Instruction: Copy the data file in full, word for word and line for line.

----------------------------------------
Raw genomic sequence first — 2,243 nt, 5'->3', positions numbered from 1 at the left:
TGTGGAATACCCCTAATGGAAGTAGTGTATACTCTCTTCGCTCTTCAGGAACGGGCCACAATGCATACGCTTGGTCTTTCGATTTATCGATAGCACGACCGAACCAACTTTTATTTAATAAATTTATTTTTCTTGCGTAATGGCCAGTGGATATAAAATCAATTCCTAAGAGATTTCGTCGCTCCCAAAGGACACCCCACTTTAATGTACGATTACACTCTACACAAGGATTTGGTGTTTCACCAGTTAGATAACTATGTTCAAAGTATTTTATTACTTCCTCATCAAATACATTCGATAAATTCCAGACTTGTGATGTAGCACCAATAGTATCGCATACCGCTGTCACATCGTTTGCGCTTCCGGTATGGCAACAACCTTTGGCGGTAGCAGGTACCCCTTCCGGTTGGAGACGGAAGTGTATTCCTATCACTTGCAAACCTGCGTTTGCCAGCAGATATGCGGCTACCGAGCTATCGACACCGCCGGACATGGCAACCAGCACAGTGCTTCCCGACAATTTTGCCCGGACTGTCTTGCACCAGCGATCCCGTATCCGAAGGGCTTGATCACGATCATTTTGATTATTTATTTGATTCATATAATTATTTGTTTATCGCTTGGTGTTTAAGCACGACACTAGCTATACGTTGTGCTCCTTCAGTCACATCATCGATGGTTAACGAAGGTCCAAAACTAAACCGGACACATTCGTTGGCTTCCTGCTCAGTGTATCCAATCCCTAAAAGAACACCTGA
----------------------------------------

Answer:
Raw genomic sequence first — 2,243 nt, 5'->3', positions numbered from 1 at the left:
TGTGGAATACCCCTAATGGAAGTAGTGTATACTCTCTTCGCTCTTCAGGAACGGGCCACAATGCATACGCTTGGTCTTTCGATTTATCGATAGCACGACCGAACCAACTTTTATTTAATAAATTTATTTTTCTTGCGTAATGGCCAGTGGATATAAAATCAATTCCTAAGAGATTTCGTCGCTCCCAAAGGACACCCCACTTTAATGTACGATTACACTCTACACAAGGATTTGGTGTTTCACCAGTTAGATAACTATGTTCAAAGTATTTTATTACTTCCTCATCAAATACATTCGATAAATTCCAGACTTGTGATGTAGCACCAATAGTATCGCATACCGCTGTCACATCGTTTGCGCTTCCGGTATGGCAACAACCTTTGGCGGTAGCAGGTACCCCTTCCGGTTGGAGACGGAAGTGTATTCCTATCACTTGCAAACCTGCGTTTGCCAGCAGATATGCGGCTACCGAGCTATCGACACCGCCGGACATGGCAACCAGCACAGTGCTTCCCGACAATTTTGCCCGGACTGTCTTGCACCAGCGATCCCGTATCCGAAGGGCTTGATCACGATCATTTTGATTATTTATTTGATTCATATAATTATTTGTTTATCGCTTGGTGTTTAAGCACGACACTAGCTATACGTTGTGCTCCTTCAGTCACATCATCGATGGTTAACGAAGGTCCAAAACTAAACCGGACACATTCGTTGGCTTCCTGCTCAGTGTATCCAATCCCTAAAAGAACACCTGA